Another key difference: “In the US, incubators develop new companies – that are already companies. We don’t take companies into our incubators, we take people with ideas. And we don’t just give them physical and administrative infrastructure as they do in the US – we give direct grants to the projects. The grant is a large-scale. And it doesn’t stop there – the management of the incubator is very involved in the new company in formation, down to the last detail.”
“the first day of the program, we developed it and opened it to everyone, not just the new immigrants. This was very important to me, and I had to resist lobbying attempts to make it an immigrant-only enterprise. I think that this was an important decision – we prevented a ghetto from developing and created a synergy between the immigrants and native Israelis. Our bottom line is that we pay attention to the idea – not to the origin of the person it comes from. The idea has to be new, interesting, have market potential. We don’t do mercy projects.”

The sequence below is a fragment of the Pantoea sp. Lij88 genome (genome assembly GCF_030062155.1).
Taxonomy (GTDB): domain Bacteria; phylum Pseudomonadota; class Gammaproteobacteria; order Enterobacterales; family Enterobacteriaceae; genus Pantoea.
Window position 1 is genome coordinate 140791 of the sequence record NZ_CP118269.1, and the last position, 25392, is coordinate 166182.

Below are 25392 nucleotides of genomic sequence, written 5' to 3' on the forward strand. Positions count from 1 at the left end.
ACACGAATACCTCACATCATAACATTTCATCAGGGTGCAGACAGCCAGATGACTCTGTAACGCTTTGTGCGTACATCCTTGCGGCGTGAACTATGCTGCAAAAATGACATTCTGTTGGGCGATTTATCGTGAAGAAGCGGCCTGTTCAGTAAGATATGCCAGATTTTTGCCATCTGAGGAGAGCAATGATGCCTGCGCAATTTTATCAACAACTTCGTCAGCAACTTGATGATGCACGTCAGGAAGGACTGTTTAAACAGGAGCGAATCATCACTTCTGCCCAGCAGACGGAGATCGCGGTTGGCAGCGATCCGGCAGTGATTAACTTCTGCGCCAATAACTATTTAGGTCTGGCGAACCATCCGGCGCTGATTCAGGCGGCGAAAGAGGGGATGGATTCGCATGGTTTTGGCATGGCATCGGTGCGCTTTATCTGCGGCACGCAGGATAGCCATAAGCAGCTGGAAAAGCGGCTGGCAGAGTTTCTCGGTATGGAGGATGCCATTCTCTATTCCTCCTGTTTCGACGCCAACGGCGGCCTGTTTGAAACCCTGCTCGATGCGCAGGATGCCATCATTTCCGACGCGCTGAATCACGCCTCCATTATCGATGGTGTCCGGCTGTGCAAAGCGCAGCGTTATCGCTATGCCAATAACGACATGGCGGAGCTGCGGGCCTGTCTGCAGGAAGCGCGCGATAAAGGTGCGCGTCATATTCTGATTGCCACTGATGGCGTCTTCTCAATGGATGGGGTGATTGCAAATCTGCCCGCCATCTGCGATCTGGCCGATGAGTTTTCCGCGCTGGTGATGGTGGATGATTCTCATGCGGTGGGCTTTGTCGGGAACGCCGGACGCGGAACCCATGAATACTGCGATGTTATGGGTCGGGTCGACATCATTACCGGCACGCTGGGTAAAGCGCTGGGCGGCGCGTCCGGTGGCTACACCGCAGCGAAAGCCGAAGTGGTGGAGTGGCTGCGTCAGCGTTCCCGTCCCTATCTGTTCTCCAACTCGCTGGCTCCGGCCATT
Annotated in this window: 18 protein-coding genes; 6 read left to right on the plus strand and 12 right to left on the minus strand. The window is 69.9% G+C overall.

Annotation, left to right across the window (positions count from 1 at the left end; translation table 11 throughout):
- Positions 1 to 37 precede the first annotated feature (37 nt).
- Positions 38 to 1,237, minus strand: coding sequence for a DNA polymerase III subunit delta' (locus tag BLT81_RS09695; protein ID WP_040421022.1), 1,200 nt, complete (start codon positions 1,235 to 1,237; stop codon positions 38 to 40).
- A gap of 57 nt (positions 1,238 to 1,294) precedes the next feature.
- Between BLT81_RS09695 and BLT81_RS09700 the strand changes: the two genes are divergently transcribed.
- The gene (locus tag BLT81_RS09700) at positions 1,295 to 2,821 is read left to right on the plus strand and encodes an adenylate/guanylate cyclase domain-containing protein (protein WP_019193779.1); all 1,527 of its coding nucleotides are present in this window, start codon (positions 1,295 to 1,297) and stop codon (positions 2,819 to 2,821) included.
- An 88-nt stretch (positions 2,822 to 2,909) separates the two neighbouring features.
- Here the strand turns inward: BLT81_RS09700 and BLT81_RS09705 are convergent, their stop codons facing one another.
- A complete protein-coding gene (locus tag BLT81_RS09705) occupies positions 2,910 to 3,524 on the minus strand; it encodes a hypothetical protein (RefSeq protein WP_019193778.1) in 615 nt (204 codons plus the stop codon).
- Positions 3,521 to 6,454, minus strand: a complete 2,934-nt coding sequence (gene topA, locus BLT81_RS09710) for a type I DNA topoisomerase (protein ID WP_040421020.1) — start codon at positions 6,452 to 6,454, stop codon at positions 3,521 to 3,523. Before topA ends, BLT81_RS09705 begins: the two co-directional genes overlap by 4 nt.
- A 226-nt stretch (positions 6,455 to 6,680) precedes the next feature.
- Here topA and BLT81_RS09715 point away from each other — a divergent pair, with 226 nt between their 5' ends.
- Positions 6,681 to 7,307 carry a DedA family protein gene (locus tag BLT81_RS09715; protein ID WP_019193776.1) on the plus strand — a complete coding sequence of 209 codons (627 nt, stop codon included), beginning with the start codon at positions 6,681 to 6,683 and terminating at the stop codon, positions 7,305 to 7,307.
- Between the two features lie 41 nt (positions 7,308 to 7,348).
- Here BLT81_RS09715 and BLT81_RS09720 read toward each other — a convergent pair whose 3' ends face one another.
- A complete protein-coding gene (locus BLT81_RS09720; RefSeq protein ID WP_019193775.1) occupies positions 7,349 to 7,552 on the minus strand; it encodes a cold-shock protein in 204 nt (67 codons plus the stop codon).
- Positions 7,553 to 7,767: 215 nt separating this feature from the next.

The result is that Israel is getting a good return on its investment. The numbers, Pridor says, speak for themselves.
“In 2004, the state invested $25 million dollars in its incubator program. In the same year, the amount of private investment in companies that originated in the program exceeded $140 million.”
The winners of the awards for the best incubator projects for 2005 reflected the diversity. First place went to Biomor, a company that provides economical and environmentally solutions for that combat common plant diseases.
Second prize was given to Cellvine, a company that designs and develops solutions for the
wireless telecommunications industry, enabling improved signal coverage and enhanced reception.